THE latest supermarket sales and market share data show what an uphill battle Tesco and Morrisons face in restoring their lustre for customers.
Both continued to falter in the 12 weeks to 22 June, according to the latest data from Kantar Worldpanel. As all the majors have hit the price promotion button to counter the relentless rise of the German discounters Aldi and Lidl, it is clear Tesco and Morrisons are not seeing an immediate feel-better factor.
Tesco’s sales fell 1.9 per cent year on year, while Morrisons’s were down a horrendous 3.8 per cent. By contrast, Aldi and Lidl’s sales were up 35 and 22 per cent respectively, continuing the gangbusters trend from the previous quarter.
Most conspicuous from the latest data is how Asda and Sainsbury’s have done better than their big two rivals in resisting the incursions of the discounters. Asda’s sales were up 3.6 per cent, while Sainsbury’s rose 3 per cent. In addition, the move by Sainsbury’s to counter the discounter threat by launching a price-cutting joint venture of its own, via the restoration of the Danish Netto to the UK, looks shrewdly combative.
Whether the Netto initiative was the strategic parting gift of former Sainsbury’s boss Justin King or the lateral-thinking debut of successor Mike Coupe is interesting, but at least it shows a willingness to fight fire with fire on the flanks while not taking Sainsbury’s eyes off its traditional profit-earning business.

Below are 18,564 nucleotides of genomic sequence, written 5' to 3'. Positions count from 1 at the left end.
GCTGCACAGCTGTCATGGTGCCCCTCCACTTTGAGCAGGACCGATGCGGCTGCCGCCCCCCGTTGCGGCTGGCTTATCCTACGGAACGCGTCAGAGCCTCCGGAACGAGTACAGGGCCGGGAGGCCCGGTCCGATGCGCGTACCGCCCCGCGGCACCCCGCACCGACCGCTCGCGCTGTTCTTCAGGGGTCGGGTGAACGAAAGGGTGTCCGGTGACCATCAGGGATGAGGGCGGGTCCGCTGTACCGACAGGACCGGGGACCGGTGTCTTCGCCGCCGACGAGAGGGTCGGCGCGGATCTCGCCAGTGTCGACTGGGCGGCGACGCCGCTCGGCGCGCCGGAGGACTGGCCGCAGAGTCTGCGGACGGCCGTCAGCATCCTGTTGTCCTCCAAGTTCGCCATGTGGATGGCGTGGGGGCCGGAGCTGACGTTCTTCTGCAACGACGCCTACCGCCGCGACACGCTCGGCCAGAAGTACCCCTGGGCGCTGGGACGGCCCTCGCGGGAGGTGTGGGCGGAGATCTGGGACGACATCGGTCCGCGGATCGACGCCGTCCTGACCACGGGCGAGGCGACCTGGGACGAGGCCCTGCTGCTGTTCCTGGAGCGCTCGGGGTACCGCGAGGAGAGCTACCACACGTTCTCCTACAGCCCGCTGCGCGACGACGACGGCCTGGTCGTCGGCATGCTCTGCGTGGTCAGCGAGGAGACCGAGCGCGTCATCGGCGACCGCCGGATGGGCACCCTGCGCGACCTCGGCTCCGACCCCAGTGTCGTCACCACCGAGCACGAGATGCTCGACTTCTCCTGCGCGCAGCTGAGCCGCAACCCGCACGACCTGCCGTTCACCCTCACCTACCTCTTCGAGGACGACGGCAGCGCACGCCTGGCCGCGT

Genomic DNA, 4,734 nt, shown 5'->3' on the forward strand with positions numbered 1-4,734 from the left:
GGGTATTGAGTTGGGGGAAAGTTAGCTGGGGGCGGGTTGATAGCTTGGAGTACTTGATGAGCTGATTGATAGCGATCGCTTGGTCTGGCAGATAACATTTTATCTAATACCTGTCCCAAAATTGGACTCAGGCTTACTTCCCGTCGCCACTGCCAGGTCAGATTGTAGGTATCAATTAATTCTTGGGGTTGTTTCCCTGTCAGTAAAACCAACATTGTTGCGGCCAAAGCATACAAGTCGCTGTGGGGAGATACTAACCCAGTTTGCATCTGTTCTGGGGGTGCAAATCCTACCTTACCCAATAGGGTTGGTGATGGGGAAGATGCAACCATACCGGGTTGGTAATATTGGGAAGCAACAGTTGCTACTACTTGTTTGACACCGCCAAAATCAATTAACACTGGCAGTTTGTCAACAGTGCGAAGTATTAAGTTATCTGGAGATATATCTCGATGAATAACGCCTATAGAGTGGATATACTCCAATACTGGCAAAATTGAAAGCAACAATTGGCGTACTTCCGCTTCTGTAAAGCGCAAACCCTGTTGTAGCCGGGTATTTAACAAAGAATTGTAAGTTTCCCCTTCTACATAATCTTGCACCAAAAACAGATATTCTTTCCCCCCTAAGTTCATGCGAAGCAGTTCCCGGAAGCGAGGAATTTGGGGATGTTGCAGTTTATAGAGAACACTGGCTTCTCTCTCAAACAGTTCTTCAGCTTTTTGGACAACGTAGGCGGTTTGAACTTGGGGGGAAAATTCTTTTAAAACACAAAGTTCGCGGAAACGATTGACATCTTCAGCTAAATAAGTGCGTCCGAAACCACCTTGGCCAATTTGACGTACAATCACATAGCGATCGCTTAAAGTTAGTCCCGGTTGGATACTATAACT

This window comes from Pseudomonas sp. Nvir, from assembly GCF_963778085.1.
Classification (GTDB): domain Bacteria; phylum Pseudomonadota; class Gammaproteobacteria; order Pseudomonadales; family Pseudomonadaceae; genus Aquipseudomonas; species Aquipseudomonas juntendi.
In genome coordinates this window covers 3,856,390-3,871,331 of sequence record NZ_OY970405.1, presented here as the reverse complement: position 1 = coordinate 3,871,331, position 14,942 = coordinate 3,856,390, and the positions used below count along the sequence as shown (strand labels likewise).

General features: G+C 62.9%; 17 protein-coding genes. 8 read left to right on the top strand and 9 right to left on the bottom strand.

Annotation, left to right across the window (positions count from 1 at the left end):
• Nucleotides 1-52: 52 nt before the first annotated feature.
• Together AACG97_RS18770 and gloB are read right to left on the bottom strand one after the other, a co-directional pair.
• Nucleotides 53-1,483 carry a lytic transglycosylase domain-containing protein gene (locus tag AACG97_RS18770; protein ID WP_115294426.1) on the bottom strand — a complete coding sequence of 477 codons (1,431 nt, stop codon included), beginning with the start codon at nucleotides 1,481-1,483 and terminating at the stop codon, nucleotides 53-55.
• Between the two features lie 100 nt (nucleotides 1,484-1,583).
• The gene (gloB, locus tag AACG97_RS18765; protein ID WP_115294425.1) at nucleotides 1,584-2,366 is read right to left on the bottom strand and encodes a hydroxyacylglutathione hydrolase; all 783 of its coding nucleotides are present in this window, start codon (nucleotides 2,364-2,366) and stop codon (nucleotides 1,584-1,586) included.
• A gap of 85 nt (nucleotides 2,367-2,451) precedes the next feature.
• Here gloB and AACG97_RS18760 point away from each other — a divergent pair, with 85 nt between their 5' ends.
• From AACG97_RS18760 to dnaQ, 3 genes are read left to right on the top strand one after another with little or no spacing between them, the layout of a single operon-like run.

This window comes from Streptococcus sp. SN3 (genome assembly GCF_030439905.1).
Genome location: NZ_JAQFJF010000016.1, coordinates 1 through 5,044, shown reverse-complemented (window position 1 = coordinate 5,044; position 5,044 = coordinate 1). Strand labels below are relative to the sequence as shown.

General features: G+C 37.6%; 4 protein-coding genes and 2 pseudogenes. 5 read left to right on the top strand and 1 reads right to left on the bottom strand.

Sainsbury’s and Asda’s main advantage over Tesco and Morrisons is they have not suffered self-inflicted wounds, such as Tesco’s disastrous foray into the United States and Morrisons’s tail-end-Charlie status in online shopping and convenience stores.
In the wider picture, the price slugfest in the sector may be bad for shareholders for some time yet, but it is certainly good news for shoppers.
La Senza in corporate changing room again
THE frill has gone out of it for La Senza for the second time in just over two years. The lingerie chain is again in administration, with the obvious feeling of déjà vu.
Again hundreds of jobs are at risk, again new buyers will be sought, and when the dust settles there no doubt will be an even more slimmed-down version of the business than there was after the last rescue by Marnixheath, the British arm of an Arabian retailer. At best.
Slimmer and fitter is a corporate cliche, but the trouble when a company comes out of administration is that it is often arguably just slimmer. Otherwise the arithmetic doesn’t add up to address the trading woes it had in the first place.
La Senza’s tribulations show administration can be just a staving off of problems rather than averting them.